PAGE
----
If you wonder what to do on a rainy night, then this might be just right. It is a slow, calm love story about two small town lonely souls. She is a waitress in a diner, he is a mechanic. They both lost their way and don't know how to communicate with people anymore. She - because is being abused by her father, and he- because he lost his family in a car accident. Eventually they overcome their fear of trusting someone - they start actually talking about their lives and fears and realize you can only fall in love with someone you know. Watching your life from a distance isn't a good option. You have to start living it, even in small portions. This said, the movie has its pro's and contra's: Pro's: - It is not overwhelmingly romantic cliché kind of love story. The actors make their characters very believable. Plus, you can really feel for them. The script is actually not surprising, but that doesn't mean its bad. It seems sincerely enough to intrigue you. Contra's: - It is a bit slow on places. Plus, I am a girl and even I can tell you Lukas Haas doesn't know a thing about cars (and he is playing a car mechanic, I mean - its not like a rocket science. He should have prepared better). The other thing I didn't like was the ending- its kind of a very corny, unreal ending to a very realistic and pragmatic view of the life of those people. It seems to me they didn't know how to end it, so they chose the easy way- but it just doesn't fit the whole movie. This said, as a whole the movie is a good debut of the director, Lukas Haas shows one more time he is a very good actor with lot of potential (that's why I like most of his movies!)and January Jones is very very very believable. She doesn't overact, which often happens when a beautiful actress has to play some small town "normal" girl.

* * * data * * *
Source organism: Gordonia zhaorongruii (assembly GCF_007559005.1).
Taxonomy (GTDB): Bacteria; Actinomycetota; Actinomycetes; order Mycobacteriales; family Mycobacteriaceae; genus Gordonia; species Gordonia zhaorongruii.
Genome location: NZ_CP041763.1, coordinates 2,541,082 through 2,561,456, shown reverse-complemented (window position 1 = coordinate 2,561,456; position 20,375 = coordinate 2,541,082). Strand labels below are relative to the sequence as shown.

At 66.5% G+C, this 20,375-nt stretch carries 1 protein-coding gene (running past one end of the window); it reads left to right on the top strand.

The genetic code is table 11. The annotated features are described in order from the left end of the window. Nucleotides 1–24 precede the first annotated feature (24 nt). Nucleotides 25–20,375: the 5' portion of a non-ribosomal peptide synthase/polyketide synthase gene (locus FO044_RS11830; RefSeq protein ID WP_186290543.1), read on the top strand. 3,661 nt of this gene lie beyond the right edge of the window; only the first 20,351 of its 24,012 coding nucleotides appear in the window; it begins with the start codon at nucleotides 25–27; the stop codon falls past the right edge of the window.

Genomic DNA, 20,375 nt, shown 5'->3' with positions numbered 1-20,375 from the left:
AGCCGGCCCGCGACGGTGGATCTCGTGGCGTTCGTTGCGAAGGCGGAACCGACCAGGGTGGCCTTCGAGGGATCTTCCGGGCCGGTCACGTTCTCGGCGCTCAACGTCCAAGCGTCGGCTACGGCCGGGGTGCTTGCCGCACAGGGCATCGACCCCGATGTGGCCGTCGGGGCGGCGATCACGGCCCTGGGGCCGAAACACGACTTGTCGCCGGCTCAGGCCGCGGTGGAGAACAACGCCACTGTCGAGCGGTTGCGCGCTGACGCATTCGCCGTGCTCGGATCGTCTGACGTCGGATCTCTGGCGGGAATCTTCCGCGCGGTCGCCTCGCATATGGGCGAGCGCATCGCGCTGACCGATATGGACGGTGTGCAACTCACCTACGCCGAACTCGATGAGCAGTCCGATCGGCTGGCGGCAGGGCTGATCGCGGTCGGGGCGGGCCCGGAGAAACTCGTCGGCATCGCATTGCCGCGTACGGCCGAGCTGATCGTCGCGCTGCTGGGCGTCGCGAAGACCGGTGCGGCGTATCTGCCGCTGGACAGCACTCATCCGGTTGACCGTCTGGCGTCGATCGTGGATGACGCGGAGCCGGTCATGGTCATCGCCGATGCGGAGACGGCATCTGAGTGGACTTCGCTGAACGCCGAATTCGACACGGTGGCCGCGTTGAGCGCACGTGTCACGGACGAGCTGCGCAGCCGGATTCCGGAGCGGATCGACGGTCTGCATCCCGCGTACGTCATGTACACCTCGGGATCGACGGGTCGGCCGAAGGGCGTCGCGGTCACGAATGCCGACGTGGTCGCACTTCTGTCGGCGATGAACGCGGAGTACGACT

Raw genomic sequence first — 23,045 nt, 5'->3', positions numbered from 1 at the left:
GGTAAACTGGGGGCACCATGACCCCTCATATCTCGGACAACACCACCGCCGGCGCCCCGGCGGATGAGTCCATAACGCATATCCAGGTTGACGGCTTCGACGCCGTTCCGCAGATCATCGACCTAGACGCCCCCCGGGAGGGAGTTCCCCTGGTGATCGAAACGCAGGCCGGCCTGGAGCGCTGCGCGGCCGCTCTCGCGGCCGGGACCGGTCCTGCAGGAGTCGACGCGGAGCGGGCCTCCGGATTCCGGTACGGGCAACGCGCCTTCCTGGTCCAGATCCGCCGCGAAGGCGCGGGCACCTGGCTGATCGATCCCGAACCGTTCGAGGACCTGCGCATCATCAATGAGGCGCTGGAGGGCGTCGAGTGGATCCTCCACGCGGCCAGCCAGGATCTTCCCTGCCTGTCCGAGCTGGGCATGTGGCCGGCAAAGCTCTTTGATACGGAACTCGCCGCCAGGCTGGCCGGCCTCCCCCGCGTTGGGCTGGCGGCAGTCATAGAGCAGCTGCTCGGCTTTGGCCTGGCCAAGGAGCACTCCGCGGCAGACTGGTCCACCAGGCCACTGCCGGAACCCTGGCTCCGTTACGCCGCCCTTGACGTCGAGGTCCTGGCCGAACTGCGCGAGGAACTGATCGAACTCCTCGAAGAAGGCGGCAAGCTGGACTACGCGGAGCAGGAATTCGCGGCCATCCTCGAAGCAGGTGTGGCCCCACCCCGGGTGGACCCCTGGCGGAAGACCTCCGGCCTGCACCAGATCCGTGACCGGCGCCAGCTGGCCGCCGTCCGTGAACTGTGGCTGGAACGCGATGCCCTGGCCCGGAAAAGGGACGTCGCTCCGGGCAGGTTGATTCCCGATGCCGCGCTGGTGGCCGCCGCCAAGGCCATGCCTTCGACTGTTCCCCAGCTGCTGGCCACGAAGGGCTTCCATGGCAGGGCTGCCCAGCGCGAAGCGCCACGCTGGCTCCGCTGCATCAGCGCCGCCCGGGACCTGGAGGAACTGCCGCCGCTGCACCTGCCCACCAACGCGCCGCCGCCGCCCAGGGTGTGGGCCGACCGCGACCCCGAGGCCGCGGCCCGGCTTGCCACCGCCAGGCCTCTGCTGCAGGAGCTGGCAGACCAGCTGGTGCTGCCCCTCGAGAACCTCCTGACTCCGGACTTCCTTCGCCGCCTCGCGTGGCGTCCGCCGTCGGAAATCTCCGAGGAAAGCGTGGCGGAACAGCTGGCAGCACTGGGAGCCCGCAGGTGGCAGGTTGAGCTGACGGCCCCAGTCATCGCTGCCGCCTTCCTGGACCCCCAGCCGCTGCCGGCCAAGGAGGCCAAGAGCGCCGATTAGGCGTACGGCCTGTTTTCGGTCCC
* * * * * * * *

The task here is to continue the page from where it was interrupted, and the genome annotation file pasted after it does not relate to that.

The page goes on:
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11 out of 21 people found the following review useful:

Very S...l....o.....w

2/10
Author: greg g from United States
6 July 2006

*** This review may contain spoilers ***